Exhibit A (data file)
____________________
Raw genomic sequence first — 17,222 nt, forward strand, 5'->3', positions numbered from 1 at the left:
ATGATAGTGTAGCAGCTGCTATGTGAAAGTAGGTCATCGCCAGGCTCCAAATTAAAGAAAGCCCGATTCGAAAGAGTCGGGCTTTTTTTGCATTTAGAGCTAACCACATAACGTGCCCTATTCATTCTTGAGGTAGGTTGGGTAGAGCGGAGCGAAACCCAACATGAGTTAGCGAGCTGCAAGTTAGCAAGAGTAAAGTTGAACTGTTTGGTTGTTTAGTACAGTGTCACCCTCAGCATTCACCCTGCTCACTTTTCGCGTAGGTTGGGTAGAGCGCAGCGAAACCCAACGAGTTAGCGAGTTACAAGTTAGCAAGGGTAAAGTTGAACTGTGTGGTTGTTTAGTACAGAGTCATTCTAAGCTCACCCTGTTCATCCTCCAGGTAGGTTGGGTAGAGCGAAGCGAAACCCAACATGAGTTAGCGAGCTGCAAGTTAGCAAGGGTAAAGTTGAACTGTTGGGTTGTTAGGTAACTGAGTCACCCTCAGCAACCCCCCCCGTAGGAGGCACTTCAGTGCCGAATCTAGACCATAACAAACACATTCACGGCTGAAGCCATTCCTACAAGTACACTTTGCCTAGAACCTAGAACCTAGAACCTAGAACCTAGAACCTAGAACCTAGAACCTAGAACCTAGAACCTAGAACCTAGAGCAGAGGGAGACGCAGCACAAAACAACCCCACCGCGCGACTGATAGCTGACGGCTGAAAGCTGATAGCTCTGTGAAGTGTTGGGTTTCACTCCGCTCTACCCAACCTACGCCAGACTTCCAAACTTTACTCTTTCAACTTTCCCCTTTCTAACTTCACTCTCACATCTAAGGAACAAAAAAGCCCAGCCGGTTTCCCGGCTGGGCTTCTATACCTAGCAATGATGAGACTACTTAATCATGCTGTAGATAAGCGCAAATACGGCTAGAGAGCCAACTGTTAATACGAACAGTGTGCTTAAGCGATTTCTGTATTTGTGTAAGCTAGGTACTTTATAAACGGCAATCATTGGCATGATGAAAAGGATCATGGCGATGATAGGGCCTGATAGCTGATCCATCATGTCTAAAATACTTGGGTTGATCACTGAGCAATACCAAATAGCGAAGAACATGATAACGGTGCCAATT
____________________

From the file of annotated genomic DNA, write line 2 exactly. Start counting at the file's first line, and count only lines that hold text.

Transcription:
ATGATAGTGTAGCAGCTGCTATGTGAAAGTAGGTCATCGCCAGGCTCCAAATTAAAGAAAGCCCGATTCGAAAGAGTCGGGCTTTTTTTGCATTTAGAGCTAACCACATAACGTGCCCTATTCATTCTTGAGGTAGGTTGGGTAGAGCGGAGCGAAACCCAACATGAGTTAGCGAGCTGCAAGTTAGCAAGAGTAAAGTTGAACTGTTTGGTTGTTTAGTACAGTGTCACCCTCAGCATTCACCCTGCTCACTTTTCGCGTAGGTTGGGTAGAGCGCAGCGAAACCCAACGAGTTAGCGAGTTACAAGTTAGCAAGGGTAAAGTTGAACTGTGTGGTTGTTTAGTACAGAGTCATTCTAAGCTCACCCTGTTCATCCTCCAGGTAGGTTGGGTAGAGCGAAGCGAAACCCAACATGAGTTAGCGAGCTGCAAGTTAGCAAGGGTAAAGTTGAACTGTTGGGTTGTTAGGTAACTGAGTCACCCTCAGCAACCCCCCCCGTAGGAGGCACTTCAGTGCCGAATCTAGACCATAACAAACACATTCACGGCTGAAGCCATTCCTACAAGTACACTTTGCCTAGAACCTAGAACCTAGAACCTAGAACCTAGAACCTAGAACCTAGAACCTAGAACCTAGAACCTAGAACCTAGAGCAGAGGGAGACGCAGCACAAAACAACCCCACCGCGCGACTGATAGCTGACGGCTGAAAGCTGATAGCTCTGTGAAGTGTTGGGTTTCACTCCGCTCTACCCAACCTACGCCAGACTTCCAAACTTTACTCTTTCAACTTTCCCCTTTCTAACTTCACTCTCACATCTAAGGAACAAAAAAGCCCAGCCGGTTTCCCGGCTGGGCTTCTATACCTAGCAATGATGAGACTACTTAATCATGCTGTAGATAAGCGCAAATACGGCTAGAGAGCCAACTGTTAATACGAACAGTGTGCTTAAGCGATTTCTGTATTTGTGTAAGCTAGGTACTTTATAAACGGCAATCATTGGCATGATGAAAAGGATCATGGCGATGATAGGGCCTGATAGCTGATCCATCATGTCTAAAATACTTGGGTTGATCACTGAGCAATACCAAATAGCGAAGAACATGATAACGGTGCCAATT